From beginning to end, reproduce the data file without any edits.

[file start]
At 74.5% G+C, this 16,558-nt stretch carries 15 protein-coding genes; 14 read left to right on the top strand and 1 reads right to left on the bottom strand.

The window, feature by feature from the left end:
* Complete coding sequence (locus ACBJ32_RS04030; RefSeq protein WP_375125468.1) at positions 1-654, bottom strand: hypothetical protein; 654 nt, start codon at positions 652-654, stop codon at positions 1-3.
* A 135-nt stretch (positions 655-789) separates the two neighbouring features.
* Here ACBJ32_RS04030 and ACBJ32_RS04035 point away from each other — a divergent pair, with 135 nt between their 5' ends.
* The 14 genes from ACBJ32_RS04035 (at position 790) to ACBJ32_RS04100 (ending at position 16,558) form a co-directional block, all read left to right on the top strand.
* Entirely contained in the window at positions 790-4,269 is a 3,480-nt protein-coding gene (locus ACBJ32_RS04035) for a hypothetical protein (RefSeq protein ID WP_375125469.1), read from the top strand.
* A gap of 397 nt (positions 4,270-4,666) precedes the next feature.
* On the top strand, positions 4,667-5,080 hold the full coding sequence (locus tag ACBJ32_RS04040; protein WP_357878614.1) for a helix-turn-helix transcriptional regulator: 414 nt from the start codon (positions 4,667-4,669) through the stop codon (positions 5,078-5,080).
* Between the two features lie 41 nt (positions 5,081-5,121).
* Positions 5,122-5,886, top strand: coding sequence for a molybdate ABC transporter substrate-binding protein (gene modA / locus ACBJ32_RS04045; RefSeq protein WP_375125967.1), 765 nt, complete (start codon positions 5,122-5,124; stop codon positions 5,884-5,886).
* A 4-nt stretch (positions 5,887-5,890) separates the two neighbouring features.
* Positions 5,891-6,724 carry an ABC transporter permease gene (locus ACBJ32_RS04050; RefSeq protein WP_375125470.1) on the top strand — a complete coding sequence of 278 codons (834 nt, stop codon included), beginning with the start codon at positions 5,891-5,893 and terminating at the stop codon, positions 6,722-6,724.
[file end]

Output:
At 74.5% G+C, this 16,558-nt stretch carries 15 protein-coding genes; 14 read left to right on the top strand and 1 reads right to left on the bottom strand.

The window, feature by feature from the left end:
* Complete coding sequence (locus ACBJ32_RS04030; RefSeq protein WP_375125468.1) at positions 1-654, bottom strand: hypothetical protein; 654 nt, start codon at positions 652-654, stop codon at positions 1-3.
* A 135-nt stretch (positions 655-789) separates the two neighbouring features.
* Here ACBJ32_RS04030 and ACBJ32_RS04035 point away from each other — a divergent pair, with 135 nt between their 5' ends.
* The 14 genes from ACBJ32_RS04035 (at position 790) to ACBJ32_RS04100 (ending at position 16,558) form a co-directional block, all read left to right on the top strand.
* Entirely contained in the window at positions 790-4,269 is a 3,480-nt protein-coding gene (locus ACBJ32_RS04035) for a hypothetical protein (RefSeq protein ID WP_375125469.1), read from the top strand.
* A gap of 397 nt (positions 4,270-4,666) precedes the next feature.
* On the top strand, positions 4,667-5,080 hold the full coding sequence (locus tag ACBJ32_RS04040; protein WP_357878614.1) for a helix-turn-helix transcriptional regulator: 414 nt from the start codon (positions 4,667-4,669) through the stop codon (positions 5,078-5,080).
* Between the two features lie 41 nt (positions 5,081-5,121).
* Positions 5,122-5,886, top strand: coding sequence for a molybdate ABC transporter substrate-binding protein (gene modA / locus ACBJ32_RS04045; RefSeq protein WP_375125967.1), 765 nt, complete (start codon positions 5,122-5,124; stop codon positions 5,884-5,886).
* A 4-nt stretch (positions 5,887-5,890) separates the two neighbouring features.
* Positions 5,891-6,724 carry an ABC transporter permease gene (locus ACBJ32_RS04050; RefSeq protein WP_375125470.1) on the top strand — a complete coding sequence of 278 codons (834 nt, stop codon included), beginning with the start codon at positions 5,891-5,893 and terminating at the stop codon, positions 6,722-6,724.